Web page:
Research and Analysis on the DPRK Leadership
Lee Tae-hoon reports in Korea Times that DPRK expert Nam Sung-wook (director of the ROK NIS-affiliated Institute for National Security Strategy) is contending that Kim Jong-il is receiving artificial dialysis. This seems to be a continuation of a Yonhap report on 9 March 2010 that analyzed the coloring of KJI’s fingernails. Lee Tae-hoon reports:
North Korean leader Kim Jong-il appears to be suffering from diabetes and high-blood pressure and has been undergoing dialysis every two weeks, the head of a state-run think thank said, Wednesday.
Kim, 68, is on a diet and has succeeded in losing more than 10 kilograms since 2009, according to Nam Sung-wook, director of the Institute for National Security Strategy (INSS), an affiliate of the National Intelligence Service, at a lecture in Seoul.
“He has been on a diet to prevent a second stroke and is now maintaining a weight of around 70 to 73 kilograms,” Nam said.
He estimated that Kim, who is 5 feet 10 inches tall, weighed 86 kilograms before he allegedly had a stroke on Aug. 15, 2008.
He claimed that Kim became serious about his diet after he regained his health in January 2009 and lost a significant amount of weight in the following three months.
Without wishing to sound pedantic, this is the first time I have read or heard KJI’s height estimated at 5’10. One of the more interesting aspects of this report is KJI’s alleged reluctance to have surgery because of the potential power gap:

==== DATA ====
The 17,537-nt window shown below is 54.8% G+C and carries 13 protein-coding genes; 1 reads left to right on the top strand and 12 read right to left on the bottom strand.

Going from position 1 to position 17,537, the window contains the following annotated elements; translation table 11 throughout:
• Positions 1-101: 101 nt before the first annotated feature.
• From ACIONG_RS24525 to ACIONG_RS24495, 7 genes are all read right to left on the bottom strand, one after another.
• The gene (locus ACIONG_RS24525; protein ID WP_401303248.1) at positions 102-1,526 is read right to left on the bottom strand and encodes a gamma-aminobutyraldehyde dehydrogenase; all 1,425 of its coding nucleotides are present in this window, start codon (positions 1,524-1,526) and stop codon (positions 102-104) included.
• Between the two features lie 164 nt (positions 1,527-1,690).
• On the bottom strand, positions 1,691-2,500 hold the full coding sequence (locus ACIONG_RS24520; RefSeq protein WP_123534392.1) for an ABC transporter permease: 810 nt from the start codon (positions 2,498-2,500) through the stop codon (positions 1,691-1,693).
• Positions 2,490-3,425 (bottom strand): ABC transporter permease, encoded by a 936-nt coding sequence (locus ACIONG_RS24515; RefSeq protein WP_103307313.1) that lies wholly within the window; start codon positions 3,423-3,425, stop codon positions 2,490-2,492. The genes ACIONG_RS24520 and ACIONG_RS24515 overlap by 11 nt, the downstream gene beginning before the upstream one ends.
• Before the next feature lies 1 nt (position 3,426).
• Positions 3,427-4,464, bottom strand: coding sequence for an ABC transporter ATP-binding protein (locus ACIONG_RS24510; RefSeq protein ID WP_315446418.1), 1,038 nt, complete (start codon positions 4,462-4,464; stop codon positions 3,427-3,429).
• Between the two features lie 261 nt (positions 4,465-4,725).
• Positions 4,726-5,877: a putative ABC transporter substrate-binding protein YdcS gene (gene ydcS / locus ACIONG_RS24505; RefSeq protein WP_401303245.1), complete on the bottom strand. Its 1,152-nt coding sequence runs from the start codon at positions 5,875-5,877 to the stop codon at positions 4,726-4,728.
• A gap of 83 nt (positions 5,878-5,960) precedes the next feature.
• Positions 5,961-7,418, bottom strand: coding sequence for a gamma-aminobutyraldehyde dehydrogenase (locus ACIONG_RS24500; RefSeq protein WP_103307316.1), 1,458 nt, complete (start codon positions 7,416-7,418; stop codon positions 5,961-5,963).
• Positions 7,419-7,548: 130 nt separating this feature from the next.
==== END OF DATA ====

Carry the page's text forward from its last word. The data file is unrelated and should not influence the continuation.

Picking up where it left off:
According to Nam, the North Korean leader’s left hand hardly moved when clapping at a rally on March 7, one of the many signs indicating Kim’s deteriorating health.
Kim might be hesitant to undergo a kidney transplant because he is too frail and such a major operation could lead to complications, said Choi Kyu-heon, a medical doctor of Yonsei University’s Severance Hospital in Seoul, who treated the late former President Kim Dae-jung’s kidney problems.
Observers here suspect that Kim might be against the idea of having major surgery, as this would create a power vacuum in the military-driven communist regime with fears of a revolt or mutiny, while he was hospitalized.
This report seems to be a continuation of a Yonhap report from 9 March 2010 that analyzed the coloring of KJI’s hands and fingernails from selected media. Chosun Ilbo also has a story on KJI’s hands. Despite his contention that KJI is receiving dialysis, Nam Sung-wook says that the succession campaign is proceeding slowly. You can read excerpts of the translated Yonhap report and see a photo collage of KJI’s hands from 2008 to 2010 at Northeast Asia Matters.
Rumors of KJI receiving kidney dialysis (at least those from this year) started with a 28 January 2010 report in Sankei Shimbun. Reports and rumors of Kim Jong-il’s health and medical condition are generally speculative and impossible to verify.